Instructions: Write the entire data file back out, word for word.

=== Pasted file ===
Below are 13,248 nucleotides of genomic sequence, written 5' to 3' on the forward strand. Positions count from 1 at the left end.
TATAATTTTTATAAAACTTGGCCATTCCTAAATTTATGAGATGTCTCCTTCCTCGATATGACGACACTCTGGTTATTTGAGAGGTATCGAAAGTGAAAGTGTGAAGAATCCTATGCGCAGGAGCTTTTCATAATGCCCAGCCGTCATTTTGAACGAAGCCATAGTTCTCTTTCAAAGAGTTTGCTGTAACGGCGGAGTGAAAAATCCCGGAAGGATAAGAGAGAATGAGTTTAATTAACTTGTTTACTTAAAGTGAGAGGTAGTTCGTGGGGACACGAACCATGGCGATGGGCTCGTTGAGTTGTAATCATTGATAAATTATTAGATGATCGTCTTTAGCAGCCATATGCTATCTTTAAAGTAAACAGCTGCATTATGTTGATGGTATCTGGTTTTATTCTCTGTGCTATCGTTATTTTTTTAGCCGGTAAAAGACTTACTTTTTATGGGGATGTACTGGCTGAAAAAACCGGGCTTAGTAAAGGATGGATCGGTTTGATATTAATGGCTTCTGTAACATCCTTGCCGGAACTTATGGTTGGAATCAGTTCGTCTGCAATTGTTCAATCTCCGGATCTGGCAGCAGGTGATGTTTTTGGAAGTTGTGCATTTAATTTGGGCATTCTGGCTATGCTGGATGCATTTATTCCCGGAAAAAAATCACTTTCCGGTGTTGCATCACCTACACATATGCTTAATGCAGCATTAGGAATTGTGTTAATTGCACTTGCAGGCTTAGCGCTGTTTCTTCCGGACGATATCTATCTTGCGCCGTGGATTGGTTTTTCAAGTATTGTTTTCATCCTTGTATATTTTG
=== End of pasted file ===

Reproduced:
Below are 13,248 nucleotides of genomic sequence, written 5' to 3' on the forward strand. Positions count from 1 at the left end.
TATAATTTTTATAAAACTTGGCCATTCCTAAATTTATGAGATGTCTCCTTCCTCGATATGACGACACTCTGGTTATTTGAGAGGTATCGAAAGTGAAAGTGTGAAGAATCCTATGCGCAGGAGCTTTTCATAATGCCCAGCCGTCATTTTGAACGAAGCCATAGTTCTCTTTCAAAGAGTTTGCTGTAACGGCGGAGTGAAAAATCCCGGAAGGATAAGAGAGAATGAGTTTAATTAACTTGTTTACTTAAAGTGAGAGGTAGTTCGTGGGGACACGAACCATGGCGATGGGCTCGTTGAGTTGTAATCATTGATAAATTATTAGATGATCGTCTTTAGCAGCCATATGCTATCTTTAAAGTAAACAGCTGCATTATGTTGATGGTATCTGGTTTTATTCTCTGTGCTATCGTTATTTTTTTAGCCGGTAAAAGACTTACTTTTTATGGGGATGTACTGGCTGAAAAAACCGGGCTTAGTAAAGGATGGATCGGTTTGATATTAATGGCTTCTGTAACATCCTTGCCGGAACTTATGGTTGGAATCAGTTCGTCTGCAATTGTTCAATCTCCGGATCTGGCAGCAGGTGATGTTTTTGGAAGTTGTGCATTTAATTTGGGCATTCTGGCTATGCTGGATGCATTTATTCCCGGAAAAAAATCACTTTCCGGTGTTGCATCACCTACACATATGCTTAATGCAGCATTAGGAATTGTGTTAATTGCACTTGCAGGCTTAGCGCTGTTTCTTCCGGACGATATCTATCTTGCGCCGTGGATTGGTTTTTCAAGTATTGTTTTCATCCTTGTATATTTTG